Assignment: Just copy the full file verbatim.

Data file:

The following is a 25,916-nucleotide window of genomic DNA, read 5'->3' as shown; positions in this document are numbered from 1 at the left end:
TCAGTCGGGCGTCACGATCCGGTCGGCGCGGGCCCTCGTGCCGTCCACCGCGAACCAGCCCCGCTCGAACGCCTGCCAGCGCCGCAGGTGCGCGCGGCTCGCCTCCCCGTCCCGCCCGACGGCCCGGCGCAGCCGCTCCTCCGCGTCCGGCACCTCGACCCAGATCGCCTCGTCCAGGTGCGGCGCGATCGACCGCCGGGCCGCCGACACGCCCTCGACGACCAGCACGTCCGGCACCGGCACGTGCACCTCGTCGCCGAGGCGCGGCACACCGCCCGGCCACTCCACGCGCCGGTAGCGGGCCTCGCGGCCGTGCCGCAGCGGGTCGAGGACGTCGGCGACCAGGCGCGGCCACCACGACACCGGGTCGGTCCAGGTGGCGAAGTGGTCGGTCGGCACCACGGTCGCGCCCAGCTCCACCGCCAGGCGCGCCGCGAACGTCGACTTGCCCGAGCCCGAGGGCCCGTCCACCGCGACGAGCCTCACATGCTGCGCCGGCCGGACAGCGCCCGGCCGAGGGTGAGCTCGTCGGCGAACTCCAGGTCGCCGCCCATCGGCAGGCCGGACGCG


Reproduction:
The following is a 25,916-nucleotide window of genomic DNA, read 5'->3' as shown; positions in this document are numbered from 1 at the left end:
TCAGTCGGGCGTCACGATCCGGTCGGCGCGGGCCCTCGTGCCGTCCACCGCGAACCAGCCCCGCTCGAACGCCTGCCAGCGCCGCAGGTGCGCGCGGCTCGCCTCCCCGTCCCGCCCGACGGCCCGGCGCAGCCGCTCCTCCGCGTCCGGCACCTCGACCCAGATCGCCTCGTCCAGGTGCGGCGCGATCGACCGCCGGGCCGCCGACACGCCCTCGACGACCAGCACGTCCGGCACCGGCACGTGCACCTCGTCGCCGAGGCGCGGCACACCGCCCGGCCACTCCACGCGCCGGTAGCGGGCCTCGCGGCCGTGCCGCAGCGGGTCGAGGACGTCGGCGACCAGGCGCGGCCACCACGACACCGGGTCGGTCCAGGTGGCGAAGTGGTCGGTCGGCACCACGGTCGCGCCCAGCTCCACCGCCAGGCGCGCCGCGAACGTCGACTTGCCCGAGCCCGAGGGCCCGTCCACCGCGACGAGCCTCACATGCTGCGCCGGCCGGACAGCGCCCGGCCGAGGGTGAGCTCGTCGGCGAACTCCAGGTCGCCGCCCATCGGCAGGCCGGACGCG